How to Pepare for a Tornado: It’s hard to think about anything outside of keeping your family safe and healthy from coronavirus these days, but it’s always important to stay prepared for other risks as well, such as tornadoes. Typically, tornado season runs from March through August, but they can occur at any time, anywhere. Below, Chubb Insurance helps us understand what to expect and how to prepare for such an event.
With gusting winds that can reach 300 miles per hour, there’s nothing you or anyone can do to stop a tornado in its tracks. But there are measures you can take to protect yourself, your family and your home from its damaging effects.
How to Prepare Before a Tornado
Tornadoes can come quickly, without warning. That’s why it’s important to prepare ahead of time if there are warnings or you are in an area prone to tornadoes. Follow these guidelines:
- Stay informed about approaching storms by monitoring NOAA Weather Radio or local television and radio stations for updates and evacuation instructions.
- Keep all important documents, such as legal papers, birth certificates, marriage license, financial papers and insurance policy information in a safety deposit box or in a bolted safe in an interior closet in your home.
- Maintain an emergency supply kit that will sustain you and your family for a 72-hour period. This kit should include flashlights, a portable radio, extra batteries, non-perishable food, bottle water, cash, blankets, clothing, prescription medications and toiletries. Store your kit in a place commonly known to all family members. Replace and/or refresh items in your kit every six months.
- Decide in advance where you will take shelter. It could be a local community shelter, your own underground storm cellar or in-residence “safe” room. Make sure your family knows this location.
- Become familiar with your community’s severe weather warning system and ensure that every family member knows what to do when a storm “watch” or “warning” sounds. Select a common meeting place and single point of contact for all family members in case you are separated. If you have pets, create a plan for them as well.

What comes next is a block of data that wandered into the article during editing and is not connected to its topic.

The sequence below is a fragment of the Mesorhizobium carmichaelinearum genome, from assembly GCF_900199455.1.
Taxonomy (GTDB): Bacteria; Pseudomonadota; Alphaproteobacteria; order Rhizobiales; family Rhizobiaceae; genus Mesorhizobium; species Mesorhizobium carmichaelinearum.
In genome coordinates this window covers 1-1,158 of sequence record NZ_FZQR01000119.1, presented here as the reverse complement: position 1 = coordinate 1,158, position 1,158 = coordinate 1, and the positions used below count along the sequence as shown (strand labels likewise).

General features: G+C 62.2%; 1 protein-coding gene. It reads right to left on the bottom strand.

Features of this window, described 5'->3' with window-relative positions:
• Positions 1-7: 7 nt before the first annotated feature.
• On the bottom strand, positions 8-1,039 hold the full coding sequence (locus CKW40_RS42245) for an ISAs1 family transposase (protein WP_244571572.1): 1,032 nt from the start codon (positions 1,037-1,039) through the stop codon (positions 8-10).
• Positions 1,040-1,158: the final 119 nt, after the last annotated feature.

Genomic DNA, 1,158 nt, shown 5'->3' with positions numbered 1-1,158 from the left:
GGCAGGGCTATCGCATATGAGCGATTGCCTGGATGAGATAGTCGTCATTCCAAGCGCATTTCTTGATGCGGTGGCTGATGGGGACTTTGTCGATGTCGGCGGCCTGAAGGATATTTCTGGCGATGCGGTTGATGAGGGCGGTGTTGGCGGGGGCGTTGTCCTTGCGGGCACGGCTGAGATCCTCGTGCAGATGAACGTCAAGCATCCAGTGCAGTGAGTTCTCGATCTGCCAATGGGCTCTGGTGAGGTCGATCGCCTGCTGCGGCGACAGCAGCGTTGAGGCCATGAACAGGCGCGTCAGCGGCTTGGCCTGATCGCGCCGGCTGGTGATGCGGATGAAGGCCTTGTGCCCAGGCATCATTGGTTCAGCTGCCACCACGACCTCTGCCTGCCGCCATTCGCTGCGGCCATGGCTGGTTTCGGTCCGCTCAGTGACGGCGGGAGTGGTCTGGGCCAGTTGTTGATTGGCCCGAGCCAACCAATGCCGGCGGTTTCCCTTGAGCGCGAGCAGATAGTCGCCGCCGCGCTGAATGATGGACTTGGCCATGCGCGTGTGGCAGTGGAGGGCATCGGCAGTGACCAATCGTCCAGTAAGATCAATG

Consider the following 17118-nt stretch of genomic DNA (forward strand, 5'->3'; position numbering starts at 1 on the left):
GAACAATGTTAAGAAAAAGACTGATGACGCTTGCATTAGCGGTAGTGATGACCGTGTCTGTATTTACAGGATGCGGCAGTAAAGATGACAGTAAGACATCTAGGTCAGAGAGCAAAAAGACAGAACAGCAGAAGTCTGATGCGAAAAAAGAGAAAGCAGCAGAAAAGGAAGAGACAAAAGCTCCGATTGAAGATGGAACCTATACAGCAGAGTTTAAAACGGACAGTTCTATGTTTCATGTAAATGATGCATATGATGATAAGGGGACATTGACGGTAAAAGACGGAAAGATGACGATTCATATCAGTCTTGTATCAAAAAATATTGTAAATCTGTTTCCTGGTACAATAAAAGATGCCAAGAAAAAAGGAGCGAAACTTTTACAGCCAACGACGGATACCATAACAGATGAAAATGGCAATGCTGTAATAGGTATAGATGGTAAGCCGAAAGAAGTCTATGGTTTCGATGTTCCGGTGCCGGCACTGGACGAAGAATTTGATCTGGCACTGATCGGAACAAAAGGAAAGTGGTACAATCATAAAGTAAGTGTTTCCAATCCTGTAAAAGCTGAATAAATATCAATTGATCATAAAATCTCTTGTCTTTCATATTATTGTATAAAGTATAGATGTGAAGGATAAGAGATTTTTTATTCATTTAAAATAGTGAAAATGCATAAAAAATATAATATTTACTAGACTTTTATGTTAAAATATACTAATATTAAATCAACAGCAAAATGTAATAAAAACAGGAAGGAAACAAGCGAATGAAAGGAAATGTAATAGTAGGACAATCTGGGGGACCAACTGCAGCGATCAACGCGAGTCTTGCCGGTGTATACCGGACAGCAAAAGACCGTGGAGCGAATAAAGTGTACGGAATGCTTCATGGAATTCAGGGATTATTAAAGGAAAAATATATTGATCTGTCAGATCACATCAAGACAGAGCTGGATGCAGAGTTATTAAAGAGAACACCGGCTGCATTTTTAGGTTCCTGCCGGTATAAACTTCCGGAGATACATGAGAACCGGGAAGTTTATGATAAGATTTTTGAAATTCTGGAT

- Put as many walls between your family and the outside as possible. A “safe” room is the best form of protection for your family and valuables. It can be added to an existing home or incorporated into a new home design. If you do not have a “safe” room, a room in the basement or small interior room without windows is recommended.
- Secure the property by installing dual glazed windows, hurricane-rated exterior doors and windows, a sturdy garage door, extra nails to roof coverings and straps to the roof assembly.
- Replace rock/gravel landscaping material with shredded bark, and keep trees and shrubs trimmed.
What to Do During a Tornado
Try to remain calm during a tornado. The more you plan ahead, the easier it is to stay focused and stay safe during the storm. If possible, monitor NOAA Weather Radio or local television and radio stations for updates and evacuation instructions. Follow these other steps to protect yourself, your family and your home during a tornado:
- Be sure you have plenty of bottled water, any medicines you need to take, non-perishable foods and a manual can opener, batteries for your radio and flashlights and gas for your generator, if you have one.
- Be alert to changing conditions. Look for the following danger signs: a dark, greenish sky; large hail; large, dark, low-lying clouds (particularly if rotating); a loud roar similar to a freight train.